I have been invited at Harvard University to discuss the (in)famous Shapira fragments.
Half a century before the Dead Sea scrolls were discovered, an antiquities dealer in Jerusalem named Moses Wilhelm Shapira claimed that Bedouins brought to him fragments of ancient biblical scrolls found in a cave by the Dead Sea. The scrolls were presented as a 9th century BCE form of the Book of Deuteronomy, that is, two millennia older than the oldest Hebrew Bible known at the time! The British Museum was about to buy it for one million pounds when French scholar Charles Clermont-Ganneau exposed it as a forgery.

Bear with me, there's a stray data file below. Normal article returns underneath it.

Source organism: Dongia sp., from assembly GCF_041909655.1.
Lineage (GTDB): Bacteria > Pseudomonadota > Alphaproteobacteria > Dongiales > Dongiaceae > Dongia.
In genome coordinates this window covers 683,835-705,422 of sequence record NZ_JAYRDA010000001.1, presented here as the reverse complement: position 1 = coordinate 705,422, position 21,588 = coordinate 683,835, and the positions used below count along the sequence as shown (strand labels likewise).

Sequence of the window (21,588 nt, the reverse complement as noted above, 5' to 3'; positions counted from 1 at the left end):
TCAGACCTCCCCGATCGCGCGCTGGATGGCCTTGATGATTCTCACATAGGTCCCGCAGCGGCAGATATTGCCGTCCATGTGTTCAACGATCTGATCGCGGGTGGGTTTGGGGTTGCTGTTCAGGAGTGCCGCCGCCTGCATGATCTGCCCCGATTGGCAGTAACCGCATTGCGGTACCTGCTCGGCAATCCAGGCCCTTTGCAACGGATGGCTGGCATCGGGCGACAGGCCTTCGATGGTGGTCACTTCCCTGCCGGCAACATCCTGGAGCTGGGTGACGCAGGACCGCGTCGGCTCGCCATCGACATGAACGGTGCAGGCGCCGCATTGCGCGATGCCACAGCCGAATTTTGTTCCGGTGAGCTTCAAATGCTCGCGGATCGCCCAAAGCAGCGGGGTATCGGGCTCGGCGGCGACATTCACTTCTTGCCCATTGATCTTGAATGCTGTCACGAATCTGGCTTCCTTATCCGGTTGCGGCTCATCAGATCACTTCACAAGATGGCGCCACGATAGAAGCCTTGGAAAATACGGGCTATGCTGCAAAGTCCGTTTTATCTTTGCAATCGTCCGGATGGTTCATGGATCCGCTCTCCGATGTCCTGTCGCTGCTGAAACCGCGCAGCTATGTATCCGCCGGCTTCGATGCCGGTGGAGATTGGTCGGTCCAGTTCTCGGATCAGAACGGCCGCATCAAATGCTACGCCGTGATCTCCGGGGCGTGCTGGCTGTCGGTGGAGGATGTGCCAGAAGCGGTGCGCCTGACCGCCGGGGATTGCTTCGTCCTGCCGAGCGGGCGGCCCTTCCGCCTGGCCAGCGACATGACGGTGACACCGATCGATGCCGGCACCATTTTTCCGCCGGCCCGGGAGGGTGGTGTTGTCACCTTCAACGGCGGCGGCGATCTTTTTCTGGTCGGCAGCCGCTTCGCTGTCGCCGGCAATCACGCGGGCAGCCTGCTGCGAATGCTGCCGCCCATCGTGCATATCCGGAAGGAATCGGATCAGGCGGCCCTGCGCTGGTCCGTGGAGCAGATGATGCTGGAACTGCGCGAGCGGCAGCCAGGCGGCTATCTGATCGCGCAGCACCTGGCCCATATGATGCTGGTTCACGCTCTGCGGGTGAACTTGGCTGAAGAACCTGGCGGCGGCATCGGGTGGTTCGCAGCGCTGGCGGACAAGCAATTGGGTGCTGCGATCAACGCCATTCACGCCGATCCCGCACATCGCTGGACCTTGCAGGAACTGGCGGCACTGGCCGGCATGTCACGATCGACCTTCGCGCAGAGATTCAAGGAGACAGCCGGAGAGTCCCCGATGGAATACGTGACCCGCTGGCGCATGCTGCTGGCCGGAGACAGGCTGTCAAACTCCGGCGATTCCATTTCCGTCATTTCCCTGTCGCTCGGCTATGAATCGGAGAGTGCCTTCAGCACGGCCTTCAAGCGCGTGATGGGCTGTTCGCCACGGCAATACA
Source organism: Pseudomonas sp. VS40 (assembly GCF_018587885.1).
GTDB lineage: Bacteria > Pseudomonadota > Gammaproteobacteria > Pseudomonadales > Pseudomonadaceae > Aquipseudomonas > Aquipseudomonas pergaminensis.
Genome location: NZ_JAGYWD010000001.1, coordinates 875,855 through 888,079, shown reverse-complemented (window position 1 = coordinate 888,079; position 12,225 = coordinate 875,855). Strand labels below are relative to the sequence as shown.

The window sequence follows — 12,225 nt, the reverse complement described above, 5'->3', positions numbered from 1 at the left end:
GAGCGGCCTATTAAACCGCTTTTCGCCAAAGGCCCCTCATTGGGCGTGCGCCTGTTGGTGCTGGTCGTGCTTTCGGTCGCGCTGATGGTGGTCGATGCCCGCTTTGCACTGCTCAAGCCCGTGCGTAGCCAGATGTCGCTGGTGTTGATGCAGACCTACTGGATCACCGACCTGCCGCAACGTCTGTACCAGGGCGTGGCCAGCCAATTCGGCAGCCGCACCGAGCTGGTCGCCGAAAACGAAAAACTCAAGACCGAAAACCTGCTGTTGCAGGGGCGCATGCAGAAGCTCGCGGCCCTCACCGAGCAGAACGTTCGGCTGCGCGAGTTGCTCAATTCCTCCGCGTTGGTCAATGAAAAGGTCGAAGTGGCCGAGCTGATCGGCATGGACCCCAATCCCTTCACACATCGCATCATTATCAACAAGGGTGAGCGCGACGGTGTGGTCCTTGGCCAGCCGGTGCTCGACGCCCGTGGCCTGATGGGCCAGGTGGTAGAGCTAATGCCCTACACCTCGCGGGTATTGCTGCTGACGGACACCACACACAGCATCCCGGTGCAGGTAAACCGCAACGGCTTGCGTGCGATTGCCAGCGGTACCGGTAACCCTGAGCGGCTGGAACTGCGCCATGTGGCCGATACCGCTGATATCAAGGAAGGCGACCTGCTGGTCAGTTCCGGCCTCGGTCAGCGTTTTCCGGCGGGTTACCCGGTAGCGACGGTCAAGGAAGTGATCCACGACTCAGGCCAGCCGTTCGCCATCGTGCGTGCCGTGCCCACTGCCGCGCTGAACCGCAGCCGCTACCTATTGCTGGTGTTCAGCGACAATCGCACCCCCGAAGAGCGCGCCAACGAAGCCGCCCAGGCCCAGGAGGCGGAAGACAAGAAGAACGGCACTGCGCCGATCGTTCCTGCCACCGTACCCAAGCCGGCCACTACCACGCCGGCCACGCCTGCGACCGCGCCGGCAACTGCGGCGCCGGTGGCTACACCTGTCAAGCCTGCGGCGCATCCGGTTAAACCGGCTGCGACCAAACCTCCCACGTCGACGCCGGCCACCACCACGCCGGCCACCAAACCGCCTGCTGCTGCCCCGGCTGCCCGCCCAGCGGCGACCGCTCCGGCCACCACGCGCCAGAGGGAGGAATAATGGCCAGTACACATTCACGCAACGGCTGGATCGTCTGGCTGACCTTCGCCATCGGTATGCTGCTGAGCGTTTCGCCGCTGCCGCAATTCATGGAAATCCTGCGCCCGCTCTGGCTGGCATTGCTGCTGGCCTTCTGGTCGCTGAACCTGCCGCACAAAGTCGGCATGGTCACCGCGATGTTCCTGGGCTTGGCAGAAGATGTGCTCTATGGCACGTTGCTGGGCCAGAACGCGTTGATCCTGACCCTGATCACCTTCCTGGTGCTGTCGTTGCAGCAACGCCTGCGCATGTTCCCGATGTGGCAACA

Shapira claimed his innocence and ended up committing suicide. But was this scroll really a forgery? Though the fragments are now lost, drawings and notes were made by several scholars at the time and may be analyzed in order to assess its authenticity. I discussed the Shapira and Dead Sea forgeries recently (here, here, here, here, here, here, here and here), and will thus be happy to share my research during this meeting.